‘Goat rodeo’


In the sessions, Wall Street lobbyists were encouraged to talk fast: a giant television screen overhead counted down two minutes of allotted time.


“It was a goat rodeo. We all got a couple minutes to speak. What can you really say in that time?” said another financial services lobbyist. “They wanted to check the box — ‘We’re listening to Wall Street.’ But who even knows where these transition people will be in a few days?”


Lobbyists also have been alarmed that the transition team has not included them in preparations for confirmation hearings for many nominated Cabinet officials, including potential Treasury Secretary Steven Mnuchin.


“If you want someone to explain how Elizabeth Warren can hammer you 12 different ways, ask a lobbyist,” said the financial services lobbyist, referring to the Democratic U.S. senator from Massachusetts and frequent critic of Wall Street.


Even Trump’s website sowed confusion about his intentions. A promise to dismantle the Dodd-Frank regulatory reforms was removed at the end of last year and has not been replaced. A Trump representative blamed a redesign, but bank lobbyists are not so sure — other content made it through the redesign.


Some companies have been reassured by Trump’s Cabinet nominees, who are seen as more predictable and supportive of the business establishment than the impulsive president-elect.


Senator Jeff Sessions, Trump’s pick for attorney general, has deep differences on values with the technology sector but is seen as an important Trump counterweight because he is a “deliberate decision-maker not prone to big dramatic mood swings,” a source at one major Silicon Valley firm said.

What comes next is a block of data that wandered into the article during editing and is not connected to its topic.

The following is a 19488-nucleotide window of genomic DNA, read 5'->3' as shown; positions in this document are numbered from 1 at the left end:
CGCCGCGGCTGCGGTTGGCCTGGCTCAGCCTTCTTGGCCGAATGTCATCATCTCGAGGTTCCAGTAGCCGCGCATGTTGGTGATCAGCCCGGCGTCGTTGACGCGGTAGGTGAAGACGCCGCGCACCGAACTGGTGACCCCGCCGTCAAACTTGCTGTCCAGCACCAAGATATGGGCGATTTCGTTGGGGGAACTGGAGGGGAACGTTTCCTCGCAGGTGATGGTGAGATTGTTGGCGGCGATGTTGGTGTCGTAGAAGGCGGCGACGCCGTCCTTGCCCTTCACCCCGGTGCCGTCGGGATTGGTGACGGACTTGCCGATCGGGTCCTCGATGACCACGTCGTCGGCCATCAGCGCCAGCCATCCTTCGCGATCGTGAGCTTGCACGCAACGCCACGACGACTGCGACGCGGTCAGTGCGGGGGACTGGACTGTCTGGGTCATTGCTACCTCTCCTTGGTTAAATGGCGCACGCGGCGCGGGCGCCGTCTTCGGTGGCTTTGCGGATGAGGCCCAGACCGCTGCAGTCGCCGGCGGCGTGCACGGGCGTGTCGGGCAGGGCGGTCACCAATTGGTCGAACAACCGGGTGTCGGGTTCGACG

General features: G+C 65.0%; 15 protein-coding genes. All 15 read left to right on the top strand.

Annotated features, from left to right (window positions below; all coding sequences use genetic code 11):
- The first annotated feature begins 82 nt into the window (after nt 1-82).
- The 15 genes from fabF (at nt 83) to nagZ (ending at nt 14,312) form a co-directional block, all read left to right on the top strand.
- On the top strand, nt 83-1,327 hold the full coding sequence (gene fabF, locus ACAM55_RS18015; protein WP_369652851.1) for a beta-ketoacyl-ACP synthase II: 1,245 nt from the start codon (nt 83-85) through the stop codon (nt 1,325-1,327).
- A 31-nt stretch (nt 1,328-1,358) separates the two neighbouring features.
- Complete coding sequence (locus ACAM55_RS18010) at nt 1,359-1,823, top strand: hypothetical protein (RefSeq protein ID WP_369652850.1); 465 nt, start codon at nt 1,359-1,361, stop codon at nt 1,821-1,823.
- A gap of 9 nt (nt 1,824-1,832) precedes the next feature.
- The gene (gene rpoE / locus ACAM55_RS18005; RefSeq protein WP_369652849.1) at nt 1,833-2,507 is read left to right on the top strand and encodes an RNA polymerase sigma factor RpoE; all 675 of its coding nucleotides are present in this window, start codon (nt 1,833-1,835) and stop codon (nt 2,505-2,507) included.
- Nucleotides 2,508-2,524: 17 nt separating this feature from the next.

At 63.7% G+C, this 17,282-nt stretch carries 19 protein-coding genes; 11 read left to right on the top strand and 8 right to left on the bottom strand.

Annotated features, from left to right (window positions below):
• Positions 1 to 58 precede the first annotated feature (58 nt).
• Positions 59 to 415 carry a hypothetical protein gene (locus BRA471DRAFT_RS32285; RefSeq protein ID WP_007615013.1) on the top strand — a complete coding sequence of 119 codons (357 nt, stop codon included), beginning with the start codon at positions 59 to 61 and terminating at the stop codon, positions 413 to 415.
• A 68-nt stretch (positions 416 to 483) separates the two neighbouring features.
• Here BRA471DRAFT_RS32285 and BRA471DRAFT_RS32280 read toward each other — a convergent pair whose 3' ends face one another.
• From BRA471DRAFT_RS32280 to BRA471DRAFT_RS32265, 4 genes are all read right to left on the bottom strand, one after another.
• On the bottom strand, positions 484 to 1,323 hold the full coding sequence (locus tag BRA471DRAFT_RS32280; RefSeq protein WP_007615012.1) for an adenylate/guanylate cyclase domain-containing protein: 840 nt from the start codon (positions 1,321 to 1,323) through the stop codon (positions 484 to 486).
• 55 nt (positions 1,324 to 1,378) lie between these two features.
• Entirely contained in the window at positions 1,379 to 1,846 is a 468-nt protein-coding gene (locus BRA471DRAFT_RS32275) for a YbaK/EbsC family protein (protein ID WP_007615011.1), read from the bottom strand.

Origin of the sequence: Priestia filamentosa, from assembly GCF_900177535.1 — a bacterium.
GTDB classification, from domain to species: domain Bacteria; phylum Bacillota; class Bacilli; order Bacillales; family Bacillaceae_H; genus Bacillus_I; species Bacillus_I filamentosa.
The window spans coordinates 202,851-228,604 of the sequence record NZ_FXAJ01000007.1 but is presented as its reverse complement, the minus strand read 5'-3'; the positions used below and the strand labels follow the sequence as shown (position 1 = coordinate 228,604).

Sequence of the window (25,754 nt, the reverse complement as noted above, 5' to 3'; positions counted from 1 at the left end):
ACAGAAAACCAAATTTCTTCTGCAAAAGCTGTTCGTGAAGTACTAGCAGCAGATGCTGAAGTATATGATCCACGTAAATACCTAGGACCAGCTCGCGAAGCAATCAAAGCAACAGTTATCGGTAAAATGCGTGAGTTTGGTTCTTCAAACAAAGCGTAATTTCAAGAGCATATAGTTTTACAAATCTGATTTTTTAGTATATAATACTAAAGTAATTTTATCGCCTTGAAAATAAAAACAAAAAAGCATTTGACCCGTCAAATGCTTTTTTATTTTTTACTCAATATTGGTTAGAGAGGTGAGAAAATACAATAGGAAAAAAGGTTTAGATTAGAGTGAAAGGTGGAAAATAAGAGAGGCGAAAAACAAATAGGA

Attorney General-designate, Jeff Sessions, testifies on Capitol Hill, Jan. 10, 2017, at his confirmation hearing before the Senate Judiciary Committee.


Attorney General-designate, Jeff Sessions, testifies on Capitol Hill, Jan. 10, 2017, at his confirmation hearing before the Senate Judiciary Committee.


What about the tweets?


Many lobbyists and business officials said they remained optimistic and cautioned against reading too deeply into tweets or comments that Trump makes on policy.


“If Obama or Bush opined on a policy … most of Washington assumed that raising that question was a well-vetted intentional decision to send a signal,” a senior U.S. Chamber of Commerce official said.


Trump, by contrast, may simply be raising policy issues because he has questions on them, the chamber official said. The same financial industry official who acknowledged the uncertain climate also said he was still optimistic.


“There were a lot of candidates who were interviewed. There were names floated out there and … it was kind of a chaotic process,” the official said, referring to the process of picking candidates to fill Cabinet and other administration positions.


“But overall, I think one can make the observation that in making the final selections, Trump has shown … a very surprising even-handedness.”







Rishi (Ssharad Malhotra) turn devdas engrossing self in alcohol in Tanuja’s (Kratika Sengar) memory in Kasam Tere Pyaar Ki


In the upcoming episode there will be lots of high voltage dramatic situations seen amid Rishi and Tanuja in the daily soap.


Rishi has given the promise to Rano that Rishi would divorce Tanuja as soon as possible.





Rishi also fulfilled his promise and this made Rishi once again alone and aloof with only Tanuja’s memories.


Rishi instead of moving ahead in life got down the memory lane and started to visualize all the happy moments which Tanuja and Rishi have spent together.


Rishi turned drunkard


In the upcoming episode there will be lots of tragic situations seen amid Rishi and Tanuja in the ongoing serial.





Rishi in Tanuja’s memories started to drink alcohol in such big quantity that made Rishi loose his senses.


It would be very interesting to watch as to how would Rano react eyeing Rishi’s this state and what would be Rano’s call?


Stay tuned for further details and developments in story line.


The forces arrayed against Donald Trump’s presidency and the emboldened neo-fascist movement in the US range from the Central Intelligence Agency to oppressed minorities and women anticipating the loss of reproductive rights. They could soon encompass most of the world once Trump’s climate change threats meet resistance.